Just realized this is the exact parallel to German "allerbeste". Neat! And funny how I didn't catch on before. What a difference hyphens and spelling make to perception.
Ich will der allerbeste sein, wie keiner vor mir war, ganz allein fang ich sie mir, ich kenne die Gefahr
Don't you think "He is my best friend ever" would be a more apt translation? That's the way you would further strengthen the word 'best' in English
He who is your best friend today may not be your best friend tomorrow. I'd say your "best friend ever" is the best of all time. Your "best friend" is simply the best at that point in your life.
"Best friend of all" might mean "of all time", but it also might mean "of all the people who are best friends to other people, you are the best out of all of them".
"Very best" emphasizes that there is not an unspoken proviso affecting "best" that would otherwise make it truly less than best.
From a course contributor perspective, I agree, this is why we do not accept "best friend ever". That would be min bäste vän någonsin.
In my answer I wrote 'bâste' and it was considered to be a typo and therefor changed to 'bästa'.
Looks like you used a vowel that isn't in the Swedish language - so Duolingo corrects you into what it deems the best, which is not necessarily the closest translation.
Thanks , I undertsand now. I thought DL didn't like the 'e' at the end, but ist was the 'â' that was wrong.
I agree with this. "He is my best friend ever" certainly sounds more natural to my ears.
Allra is helping to strengthen the meaning of bästa. Allra can also be translated as "... of all" (as in "my best friend of all"). It just says puts this friend on top of all the others.
But shouldn't the english translation be accepted without it? A best friend is the best already
But oftentimes in many languages we tend to intensify absolutes, usually but not always colloquially - mostly because we use absolutes in a sense that isn't absolute. For instance, I got pizza yesterday, and after eating a couple of slices I told myself 'This is the most I can eat!' - and then proceeded to eat a couple more slices. And then I told myself, 'This is the absolute most I can stuff my face!' ...as if there are different levels of 'most', despite it being a superlative and so an absolute.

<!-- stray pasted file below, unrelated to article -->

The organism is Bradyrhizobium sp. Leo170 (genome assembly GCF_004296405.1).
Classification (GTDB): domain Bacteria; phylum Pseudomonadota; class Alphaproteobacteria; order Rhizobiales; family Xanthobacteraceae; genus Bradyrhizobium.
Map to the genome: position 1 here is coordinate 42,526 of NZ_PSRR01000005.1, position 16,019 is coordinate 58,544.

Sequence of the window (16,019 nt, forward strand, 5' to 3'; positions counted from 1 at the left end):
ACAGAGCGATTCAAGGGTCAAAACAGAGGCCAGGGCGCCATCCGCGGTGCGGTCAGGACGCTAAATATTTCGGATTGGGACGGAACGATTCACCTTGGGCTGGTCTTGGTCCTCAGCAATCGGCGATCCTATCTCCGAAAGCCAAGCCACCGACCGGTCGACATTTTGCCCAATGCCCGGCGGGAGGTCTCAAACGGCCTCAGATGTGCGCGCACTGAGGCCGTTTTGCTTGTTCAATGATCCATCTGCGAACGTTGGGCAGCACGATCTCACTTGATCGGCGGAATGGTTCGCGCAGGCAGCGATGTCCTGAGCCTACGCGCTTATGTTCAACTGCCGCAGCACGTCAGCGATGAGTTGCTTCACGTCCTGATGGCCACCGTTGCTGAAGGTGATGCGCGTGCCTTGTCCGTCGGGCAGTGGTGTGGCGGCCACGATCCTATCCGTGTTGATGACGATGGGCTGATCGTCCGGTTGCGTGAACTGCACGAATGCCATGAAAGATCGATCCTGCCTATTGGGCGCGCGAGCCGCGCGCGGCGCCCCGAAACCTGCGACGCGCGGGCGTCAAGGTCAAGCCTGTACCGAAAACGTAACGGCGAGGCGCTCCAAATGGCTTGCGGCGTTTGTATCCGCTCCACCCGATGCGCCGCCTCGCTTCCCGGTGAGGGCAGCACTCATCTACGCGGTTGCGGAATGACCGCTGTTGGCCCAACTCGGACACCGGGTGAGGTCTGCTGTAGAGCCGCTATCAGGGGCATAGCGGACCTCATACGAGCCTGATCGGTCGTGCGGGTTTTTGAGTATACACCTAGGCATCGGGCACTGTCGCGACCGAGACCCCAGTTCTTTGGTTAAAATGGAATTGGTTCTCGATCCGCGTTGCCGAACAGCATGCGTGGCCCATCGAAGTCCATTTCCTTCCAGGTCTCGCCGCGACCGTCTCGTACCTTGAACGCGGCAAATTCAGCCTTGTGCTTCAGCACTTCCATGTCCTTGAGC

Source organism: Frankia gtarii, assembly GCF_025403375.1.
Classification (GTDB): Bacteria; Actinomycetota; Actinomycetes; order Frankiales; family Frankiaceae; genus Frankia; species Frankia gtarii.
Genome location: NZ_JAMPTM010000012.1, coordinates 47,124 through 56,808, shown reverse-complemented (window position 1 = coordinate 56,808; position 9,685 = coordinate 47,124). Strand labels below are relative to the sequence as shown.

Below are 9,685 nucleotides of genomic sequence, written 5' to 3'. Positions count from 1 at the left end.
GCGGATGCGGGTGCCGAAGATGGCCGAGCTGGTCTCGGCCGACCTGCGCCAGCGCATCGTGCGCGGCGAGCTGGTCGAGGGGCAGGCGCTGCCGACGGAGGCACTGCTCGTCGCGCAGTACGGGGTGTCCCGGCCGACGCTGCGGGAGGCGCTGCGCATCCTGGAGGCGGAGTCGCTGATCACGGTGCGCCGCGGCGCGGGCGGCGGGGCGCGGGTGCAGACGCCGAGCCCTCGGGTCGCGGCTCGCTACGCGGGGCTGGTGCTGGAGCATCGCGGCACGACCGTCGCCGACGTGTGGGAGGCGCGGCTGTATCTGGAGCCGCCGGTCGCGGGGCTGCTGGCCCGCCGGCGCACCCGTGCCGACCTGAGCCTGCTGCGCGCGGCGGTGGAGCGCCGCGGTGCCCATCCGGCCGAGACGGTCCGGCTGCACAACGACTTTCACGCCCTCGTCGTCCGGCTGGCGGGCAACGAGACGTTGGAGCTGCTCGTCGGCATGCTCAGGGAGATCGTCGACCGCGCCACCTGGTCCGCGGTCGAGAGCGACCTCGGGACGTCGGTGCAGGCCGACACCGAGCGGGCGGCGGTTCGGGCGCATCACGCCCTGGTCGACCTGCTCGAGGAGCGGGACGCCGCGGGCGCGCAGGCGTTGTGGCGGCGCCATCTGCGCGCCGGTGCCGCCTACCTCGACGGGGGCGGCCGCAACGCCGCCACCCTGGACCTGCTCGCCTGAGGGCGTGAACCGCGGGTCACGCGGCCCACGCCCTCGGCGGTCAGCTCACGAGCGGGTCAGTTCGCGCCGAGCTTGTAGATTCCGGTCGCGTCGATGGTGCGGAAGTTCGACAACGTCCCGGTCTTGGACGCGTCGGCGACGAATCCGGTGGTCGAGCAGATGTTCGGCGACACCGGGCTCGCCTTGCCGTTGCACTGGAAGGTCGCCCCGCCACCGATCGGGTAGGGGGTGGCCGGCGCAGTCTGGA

I'm not the only one, people speak daily of things being more perfect than other perfect things and tasks being more complete than other tasks they've really finished. I couldn't tell you why we do it, but superlatives don't always have a superlative meaning, so 'very best friend' is, while semantically confusing as per what standardised rules say, completely idiomatic.
Which reminds me of a comment in a recent interview on American public radio: "It literally killed me". ?!. So apparently NPR can channel voices from the dead :)
Certainly a good example haha. I'm guilty of using literally in a figurative sense myself, but it's very convenient because it's a lot more forceful than equivalents like 'practically' or 'virtually'. I'd react in a more emphatic way to 'it literally killed me' than to 'it virtually/practically killed me', but maybe that's just me.
Good point! But I'm wondering what's the semantic difference between "Han är min absolut bästa vän" and "Han är min allra bästa vän", because they both seem pretty absolute to me.
I couldn't tell you about the Swedish, but in English, at least to me, 'absolute' is sort of the absolute absolute – so if you called me your absolute best friend and someone else your best friend of all, I'd feel that you consider me more of a friend than you do the other person.
Then again, like I said earlier in this discussion, we tend to ❤❤❤❤❤❤❤❤ our absolutes a lot, so it's really a subjective difference.
If one wanted to really really emphasis how good a friend this one (in a casual context not a formal letter), would it be possible to say "Han är min allra allrbästa vän" (he is my very very best friend) ?
Sure, you can just repeat the allra like in English. Although just allra in itself is probably enough emphasis for most situations.
Definite adjectives can optionally use an -e ending instead of an -a one if they describe males. It's the only remnant of a much older system which separated feminity and masculinity.
What's wrong with saying he is my THE very best friend? It was not accepted